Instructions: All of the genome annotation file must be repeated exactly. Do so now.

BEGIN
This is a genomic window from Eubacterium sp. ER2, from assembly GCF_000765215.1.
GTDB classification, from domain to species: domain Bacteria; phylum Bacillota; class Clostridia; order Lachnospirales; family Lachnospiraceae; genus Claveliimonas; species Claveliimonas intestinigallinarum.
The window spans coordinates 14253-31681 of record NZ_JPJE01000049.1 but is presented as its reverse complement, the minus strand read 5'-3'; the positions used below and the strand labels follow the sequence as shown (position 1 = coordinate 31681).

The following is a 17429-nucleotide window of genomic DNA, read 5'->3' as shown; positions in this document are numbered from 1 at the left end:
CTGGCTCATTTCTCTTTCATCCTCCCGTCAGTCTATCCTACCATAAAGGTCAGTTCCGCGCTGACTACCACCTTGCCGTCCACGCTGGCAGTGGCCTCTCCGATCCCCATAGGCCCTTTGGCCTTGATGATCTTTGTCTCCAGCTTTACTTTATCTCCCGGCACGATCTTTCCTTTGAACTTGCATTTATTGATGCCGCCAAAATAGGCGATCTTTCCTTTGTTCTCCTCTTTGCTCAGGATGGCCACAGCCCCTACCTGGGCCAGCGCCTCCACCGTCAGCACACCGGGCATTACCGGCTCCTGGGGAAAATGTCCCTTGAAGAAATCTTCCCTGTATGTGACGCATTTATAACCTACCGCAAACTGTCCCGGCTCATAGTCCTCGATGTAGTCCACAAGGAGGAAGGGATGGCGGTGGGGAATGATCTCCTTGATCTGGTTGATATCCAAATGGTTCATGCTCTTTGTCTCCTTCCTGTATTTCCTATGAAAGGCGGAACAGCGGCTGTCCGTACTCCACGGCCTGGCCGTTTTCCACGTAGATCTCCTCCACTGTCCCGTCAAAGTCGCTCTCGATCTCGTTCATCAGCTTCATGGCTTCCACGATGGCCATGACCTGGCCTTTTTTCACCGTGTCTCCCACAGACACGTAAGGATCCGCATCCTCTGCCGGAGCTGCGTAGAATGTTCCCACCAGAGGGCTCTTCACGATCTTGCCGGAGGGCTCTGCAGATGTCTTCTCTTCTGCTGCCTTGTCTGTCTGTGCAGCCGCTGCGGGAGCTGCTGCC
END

This is a genomic window from Eubacterium sp. ER2, from assembly GCF_000765215.1.
GTDB classification, from domain to species: domain Bacteria; phylum Bacillota; class Clostridia; order Lachnospirales; family Lachnospiraceae; genus Claveliimonas; species Claveliimonas intestinigallinarum.
The window spans coordinates 14253-31681 of record NZ_JPJE01000049.1 but is presented as its reverse complement, the minus strand read 5'-3'; the positions used below and the strand labels follow the sequence as shown (position 1 = coordinate 31681).

The following is a 17429-nucleotide window of genomic DNA, read 5'->3' as shown; positions in this document are numbered from 1 at the left end:
CTGGCTCATTTCTCTTTCATCCTCCCGTCAGTCTATCCTACCATAAAGGTCAGTTCCGCGCTGACTACCACCTTGCCGTCCACGCTGGCAGTGGCCTCTCCGATCCCCATAGGCCCTTTGGCCTTGATGATCTTTGTCTCCAGCTTTACTTTATCTCCCGGCACGATCTTTCCTTTGAACTTGCATTTATTGATGCCGCCAAAATAGGCGATCTTTCCTTTGTTCTCCTCTTTGCTCAGGATGGCCACAGCCCCTACCTGGGCCAGCGCCTCCACCGTCAGCACACCGGGCATTACCGGCTCCTGGGGAAAATGTCCCTTGAAGAAATCTTCCCTGTATGTGACGCATTTATAACCTACCGCAAACTGTCCCGGCTCATAGTCCTCGATGTAGTCCACAAGGAGGAAGGGATGGCGGTGGGGAATGATCTCCTTGATCTGGTTGATATCCAAATGGTTCATGCTCTTTGTCTCCTTCCTGTATTTCCTATGAAAGGCGGAACAGCGGCTGTCCGTACTCCACGGCCTGGCCGTTTTCCACGTAGATCTCCTCCACTGTCCCGTCAAAGTCGCTCTCGATCTCGTTCATCAGCTTCATGGCTTCCACGATGGCCATGACCTGGCCTTTTTTCACCGTGTCTCCCACAGACACGTAAGGATCCGCATCCTCTGCCGGAGCTGCGTAGAATGTTCCCACCAGAGGGCTCTTCACGATCTTGCCGGAGGGCTCTGCAGATGTCTTCTCTTCTGCTGCCTTGTCTGTCTGTGCAGCCGCTGCGGGAGCTGCTGCC